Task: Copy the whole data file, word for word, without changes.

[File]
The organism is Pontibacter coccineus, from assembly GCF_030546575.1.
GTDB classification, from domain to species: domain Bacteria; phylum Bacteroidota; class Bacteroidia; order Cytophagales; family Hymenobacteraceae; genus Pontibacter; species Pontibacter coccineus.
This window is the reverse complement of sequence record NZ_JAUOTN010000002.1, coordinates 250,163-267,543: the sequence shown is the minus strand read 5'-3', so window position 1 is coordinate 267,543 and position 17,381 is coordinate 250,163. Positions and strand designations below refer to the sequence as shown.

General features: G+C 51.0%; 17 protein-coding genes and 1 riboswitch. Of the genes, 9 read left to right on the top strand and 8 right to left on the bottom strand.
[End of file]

The organism is Pontibacter coccineus, from assembly GCF_030546575.1.
GTDB classification, from domain to species: domain Bacteria; phylum Bacteroidota; class Bacteroidia; order Cytophagales; family Hymenobacteraceae; genus Pontibacter; species Pontibacter coccineus.
This window is the reverse complement of sequence record NZ_JAUOTN010000002.1, coordinates 250,163-267,543: the sequence shown is the minus strand read 5'-3', so window position 1 is coordinate 267,543 and position 17,381 is coordinate 250,163. Positions and strand designations below refer to the sequence as shown.

General features: G+C 51.0%; 17 protein-coding genes and 1 riboswitch. Of the genes, 9 read left to right on the top strand and 8 right to left on the bottom strand.